Fascination with the Exotic

Although more accurate than a typical mappa mundi, this colorful and artful work was nonetheless intended to be a display piece, likely commissioned by the Spinola family – prominent Genoese merchants whose coat of arms appears on the map. The family enriched themselves through trade with the East and thus particular attention is paid to Asia. Renaissance scholars were fascinated with exotic wonders and marvels, as such this map features many strange creatures and sea monsters that are rendered in rich colors. Forty-three legends ranging from Gog and Magog to Alexander the Great to Prester John are depicted throughout the map alongside relative accurate representations of rivers and mountains. Particular attention is paid to recent and contemporary Mongol rulers. Rather than relying on Marco Polo, the map relies on the travelogues of Niccolò de' Conti (c. 1395–1469), an Italian merchant who travelled to India, Southeast Asia, and Southern China.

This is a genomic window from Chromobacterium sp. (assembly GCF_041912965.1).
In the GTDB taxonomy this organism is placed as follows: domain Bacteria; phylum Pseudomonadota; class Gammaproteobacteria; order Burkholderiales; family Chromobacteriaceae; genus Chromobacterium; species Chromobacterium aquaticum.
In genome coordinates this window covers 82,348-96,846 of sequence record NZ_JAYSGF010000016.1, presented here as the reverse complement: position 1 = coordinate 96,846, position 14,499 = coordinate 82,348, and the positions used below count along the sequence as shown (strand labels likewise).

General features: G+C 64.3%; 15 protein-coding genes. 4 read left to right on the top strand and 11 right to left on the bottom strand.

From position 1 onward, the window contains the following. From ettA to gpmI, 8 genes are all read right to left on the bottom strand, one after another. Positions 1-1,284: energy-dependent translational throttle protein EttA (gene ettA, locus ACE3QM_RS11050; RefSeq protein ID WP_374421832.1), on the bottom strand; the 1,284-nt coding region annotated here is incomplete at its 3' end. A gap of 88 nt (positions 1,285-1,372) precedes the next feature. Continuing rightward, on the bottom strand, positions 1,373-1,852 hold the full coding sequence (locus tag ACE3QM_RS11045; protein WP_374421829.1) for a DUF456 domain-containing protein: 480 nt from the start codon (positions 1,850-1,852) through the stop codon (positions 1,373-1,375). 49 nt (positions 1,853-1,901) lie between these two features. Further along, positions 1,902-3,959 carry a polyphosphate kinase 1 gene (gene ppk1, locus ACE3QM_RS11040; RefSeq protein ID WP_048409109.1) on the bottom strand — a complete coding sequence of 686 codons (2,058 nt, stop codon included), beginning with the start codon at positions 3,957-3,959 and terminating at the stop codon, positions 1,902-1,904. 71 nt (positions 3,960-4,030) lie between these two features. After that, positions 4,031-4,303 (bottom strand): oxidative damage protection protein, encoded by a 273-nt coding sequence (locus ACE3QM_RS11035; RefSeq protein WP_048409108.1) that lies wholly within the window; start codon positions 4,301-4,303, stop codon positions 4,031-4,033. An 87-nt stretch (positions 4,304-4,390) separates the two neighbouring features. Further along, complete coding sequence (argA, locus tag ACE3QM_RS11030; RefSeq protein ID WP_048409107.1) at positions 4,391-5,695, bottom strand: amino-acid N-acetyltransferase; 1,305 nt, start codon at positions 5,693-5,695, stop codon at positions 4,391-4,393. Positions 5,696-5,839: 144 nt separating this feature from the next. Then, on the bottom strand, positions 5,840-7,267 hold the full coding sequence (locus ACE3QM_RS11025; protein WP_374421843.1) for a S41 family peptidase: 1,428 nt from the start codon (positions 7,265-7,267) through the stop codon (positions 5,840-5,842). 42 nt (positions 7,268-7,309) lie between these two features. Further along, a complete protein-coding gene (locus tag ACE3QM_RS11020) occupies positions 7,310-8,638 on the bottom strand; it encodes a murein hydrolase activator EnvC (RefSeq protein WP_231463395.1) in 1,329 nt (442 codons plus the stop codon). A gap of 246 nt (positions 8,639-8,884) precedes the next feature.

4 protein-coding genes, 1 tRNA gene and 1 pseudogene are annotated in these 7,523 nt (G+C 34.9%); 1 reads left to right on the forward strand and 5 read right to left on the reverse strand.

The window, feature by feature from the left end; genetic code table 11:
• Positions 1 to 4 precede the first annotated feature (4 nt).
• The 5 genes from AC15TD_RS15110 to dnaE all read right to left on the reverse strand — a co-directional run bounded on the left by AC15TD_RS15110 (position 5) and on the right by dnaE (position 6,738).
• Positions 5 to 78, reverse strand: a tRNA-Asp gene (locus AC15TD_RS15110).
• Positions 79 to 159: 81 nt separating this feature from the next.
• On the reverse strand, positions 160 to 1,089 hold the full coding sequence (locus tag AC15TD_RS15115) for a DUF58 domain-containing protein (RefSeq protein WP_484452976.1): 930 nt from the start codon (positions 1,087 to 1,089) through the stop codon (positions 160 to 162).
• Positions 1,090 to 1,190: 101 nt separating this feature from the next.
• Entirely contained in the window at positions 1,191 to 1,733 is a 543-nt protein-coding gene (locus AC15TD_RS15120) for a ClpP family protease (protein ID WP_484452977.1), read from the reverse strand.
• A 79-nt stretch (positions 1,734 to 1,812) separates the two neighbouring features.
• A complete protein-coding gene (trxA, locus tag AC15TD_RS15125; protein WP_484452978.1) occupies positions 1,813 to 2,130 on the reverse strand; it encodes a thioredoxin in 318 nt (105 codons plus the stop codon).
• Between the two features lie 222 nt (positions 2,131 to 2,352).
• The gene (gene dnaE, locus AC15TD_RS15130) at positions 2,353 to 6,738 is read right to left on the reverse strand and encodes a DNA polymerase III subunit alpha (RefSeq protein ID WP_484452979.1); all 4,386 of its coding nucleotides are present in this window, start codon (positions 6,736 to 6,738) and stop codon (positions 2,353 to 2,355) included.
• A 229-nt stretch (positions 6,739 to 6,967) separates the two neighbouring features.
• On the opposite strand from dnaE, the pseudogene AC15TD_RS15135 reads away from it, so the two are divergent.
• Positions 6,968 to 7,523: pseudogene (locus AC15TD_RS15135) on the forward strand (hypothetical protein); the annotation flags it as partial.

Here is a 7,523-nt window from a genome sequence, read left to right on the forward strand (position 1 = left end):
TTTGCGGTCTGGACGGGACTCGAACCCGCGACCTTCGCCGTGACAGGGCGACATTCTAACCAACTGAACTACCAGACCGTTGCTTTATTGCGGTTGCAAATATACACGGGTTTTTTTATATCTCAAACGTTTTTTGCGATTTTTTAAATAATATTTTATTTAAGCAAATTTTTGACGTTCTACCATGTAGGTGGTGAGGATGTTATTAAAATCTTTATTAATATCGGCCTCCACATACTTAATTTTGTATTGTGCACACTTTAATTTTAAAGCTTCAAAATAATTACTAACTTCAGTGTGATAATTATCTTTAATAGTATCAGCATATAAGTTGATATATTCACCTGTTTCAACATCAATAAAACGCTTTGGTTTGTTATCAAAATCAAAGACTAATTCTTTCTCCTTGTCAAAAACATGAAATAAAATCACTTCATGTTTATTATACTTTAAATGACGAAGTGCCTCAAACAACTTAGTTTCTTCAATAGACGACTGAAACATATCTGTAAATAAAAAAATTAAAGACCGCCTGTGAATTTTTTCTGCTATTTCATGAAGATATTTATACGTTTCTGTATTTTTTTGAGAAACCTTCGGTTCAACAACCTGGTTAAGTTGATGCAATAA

A Colorful History

Although the cartographer and artists responsible have not been identified, there are indications that at least one of them was Catalonian. Nonetheless, the text of the map is written in a combination of Latin and Italian. It is believed that this richly adorned map came to the Portuguese court in 1474 before coming into the possession of Christopher Columbus (1451-1506), who brought it with him on his sea voyage. However, this claim has never been proven and today the map is the property of the Italian government and is housed in the Biblioteca Nazionale Centrale of Florence.


Alternative Titles
Portolano 1
Size / Format
1 map / 79.5 × 39.5 cm
Gothic Textura
World map

Available facsimile editions:
Mappa Mundi 1457 – Istituto dell'Enciclopedia Italiana - Treccani – Portolano 1 – Biblioteca Nazionale Centrale (Florence, Italy)
Istituto dell'Enciclopedia Italiana - Treccani – Rome, 2008
Limited Edition: 750 copies
Facsimile Editions

#1 Mappa Mundi 1457

Limited Edition: 750 copies
Commentary: 1 volume by Juan Gil, Gino Benzoni, and Angelo Cattaneo
Language: Italian
1 volume: Exact reproduction of the original document (extent, color and size) Reproduction of the entire original document as detailed as possible (scope, format, colors). The binding may not correspond to the original or current document binding.
Facsimile Copy Available!
Price Category: €€
(1,000€ - 3,000€)